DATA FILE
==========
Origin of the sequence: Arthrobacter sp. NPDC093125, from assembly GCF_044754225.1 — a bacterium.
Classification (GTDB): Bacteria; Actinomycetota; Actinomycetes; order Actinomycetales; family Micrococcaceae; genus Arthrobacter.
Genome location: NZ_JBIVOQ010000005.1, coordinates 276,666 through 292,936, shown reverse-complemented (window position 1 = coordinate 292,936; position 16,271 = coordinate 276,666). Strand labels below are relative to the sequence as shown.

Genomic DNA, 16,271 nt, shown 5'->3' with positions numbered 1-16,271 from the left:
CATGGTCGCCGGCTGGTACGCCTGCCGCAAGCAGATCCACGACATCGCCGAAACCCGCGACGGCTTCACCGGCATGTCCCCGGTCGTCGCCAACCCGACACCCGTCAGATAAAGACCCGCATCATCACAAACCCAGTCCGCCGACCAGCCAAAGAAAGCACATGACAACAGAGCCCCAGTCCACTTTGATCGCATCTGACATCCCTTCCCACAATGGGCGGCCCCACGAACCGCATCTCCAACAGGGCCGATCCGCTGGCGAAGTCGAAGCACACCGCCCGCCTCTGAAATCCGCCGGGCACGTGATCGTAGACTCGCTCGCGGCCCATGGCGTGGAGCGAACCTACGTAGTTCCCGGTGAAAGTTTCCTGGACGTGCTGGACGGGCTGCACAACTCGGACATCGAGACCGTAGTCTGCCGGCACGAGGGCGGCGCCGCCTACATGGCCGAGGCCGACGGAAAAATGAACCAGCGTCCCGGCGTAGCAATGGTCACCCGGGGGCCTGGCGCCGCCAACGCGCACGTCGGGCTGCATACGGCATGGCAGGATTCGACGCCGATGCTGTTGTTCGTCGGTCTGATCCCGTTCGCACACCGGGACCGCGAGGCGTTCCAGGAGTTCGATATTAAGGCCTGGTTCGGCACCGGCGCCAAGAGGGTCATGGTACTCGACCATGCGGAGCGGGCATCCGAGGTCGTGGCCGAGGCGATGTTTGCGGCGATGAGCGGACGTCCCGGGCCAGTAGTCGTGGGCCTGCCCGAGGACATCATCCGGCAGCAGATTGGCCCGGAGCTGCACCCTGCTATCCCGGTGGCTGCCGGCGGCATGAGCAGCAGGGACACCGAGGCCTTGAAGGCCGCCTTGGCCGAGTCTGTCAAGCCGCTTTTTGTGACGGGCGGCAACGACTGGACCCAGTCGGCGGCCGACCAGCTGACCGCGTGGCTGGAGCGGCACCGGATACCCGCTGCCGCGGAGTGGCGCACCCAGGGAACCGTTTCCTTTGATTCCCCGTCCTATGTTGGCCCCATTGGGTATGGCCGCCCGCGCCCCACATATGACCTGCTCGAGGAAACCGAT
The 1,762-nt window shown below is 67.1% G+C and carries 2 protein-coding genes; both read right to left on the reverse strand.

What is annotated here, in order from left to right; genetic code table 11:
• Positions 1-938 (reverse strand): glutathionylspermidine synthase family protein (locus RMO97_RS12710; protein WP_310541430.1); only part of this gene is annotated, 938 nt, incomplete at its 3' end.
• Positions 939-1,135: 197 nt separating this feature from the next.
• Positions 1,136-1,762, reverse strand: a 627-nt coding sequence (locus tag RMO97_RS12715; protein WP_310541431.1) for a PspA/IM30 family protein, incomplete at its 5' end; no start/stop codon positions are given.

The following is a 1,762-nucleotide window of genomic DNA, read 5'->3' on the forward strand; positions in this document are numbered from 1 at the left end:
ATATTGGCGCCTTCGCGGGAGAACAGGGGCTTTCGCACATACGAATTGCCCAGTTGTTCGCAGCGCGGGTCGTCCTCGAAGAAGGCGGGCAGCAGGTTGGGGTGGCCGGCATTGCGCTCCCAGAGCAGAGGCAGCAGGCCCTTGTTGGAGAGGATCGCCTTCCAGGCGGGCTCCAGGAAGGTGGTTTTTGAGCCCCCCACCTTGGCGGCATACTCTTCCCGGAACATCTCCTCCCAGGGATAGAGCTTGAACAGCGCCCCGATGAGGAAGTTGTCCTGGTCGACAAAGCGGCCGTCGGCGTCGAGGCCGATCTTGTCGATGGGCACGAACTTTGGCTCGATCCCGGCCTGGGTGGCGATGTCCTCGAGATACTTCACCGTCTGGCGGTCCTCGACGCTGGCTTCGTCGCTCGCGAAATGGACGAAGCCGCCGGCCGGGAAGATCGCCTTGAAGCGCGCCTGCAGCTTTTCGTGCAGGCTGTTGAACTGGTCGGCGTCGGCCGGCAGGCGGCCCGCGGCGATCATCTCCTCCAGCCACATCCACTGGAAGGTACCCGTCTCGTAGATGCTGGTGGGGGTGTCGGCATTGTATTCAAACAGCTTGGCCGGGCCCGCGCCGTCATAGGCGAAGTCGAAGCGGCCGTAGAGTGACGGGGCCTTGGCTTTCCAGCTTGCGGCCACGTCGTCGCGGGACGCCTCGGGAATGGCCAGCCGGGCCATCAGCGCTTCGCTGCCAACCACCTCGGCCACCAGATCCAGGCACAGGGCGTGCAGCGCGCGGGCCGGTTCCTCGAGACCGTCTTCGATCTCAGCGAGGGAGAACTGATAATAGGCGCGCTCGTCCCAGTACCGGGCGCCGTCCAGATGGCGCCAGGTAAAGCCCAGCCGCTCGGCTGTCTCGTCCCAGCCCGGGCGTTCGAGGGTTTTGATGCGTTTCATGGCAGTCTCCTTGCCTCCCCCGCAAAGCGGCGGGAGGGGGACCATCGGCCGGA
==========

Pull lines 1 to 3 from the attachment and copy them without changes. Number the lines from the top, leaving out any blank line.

Origin of the sequence: Arthrobacter sp. NPDC093125, from assembly GCF_044754225.1 — a bacterium.
Classification (GTDB): Bacteria; Actinomycetota; Actinomycetes; order Actinomycetales; family Micrococcaceae; genus Arthrobacter.
Genome location: NZ_JBIVOQ010000005.1, coordinates 276,666 through 292,936, shown reverse-complemented (window position 1 = coordinate 292,936; position 16,271 = coordinate 276,666). Strand labels below are relative to the sequence as shown.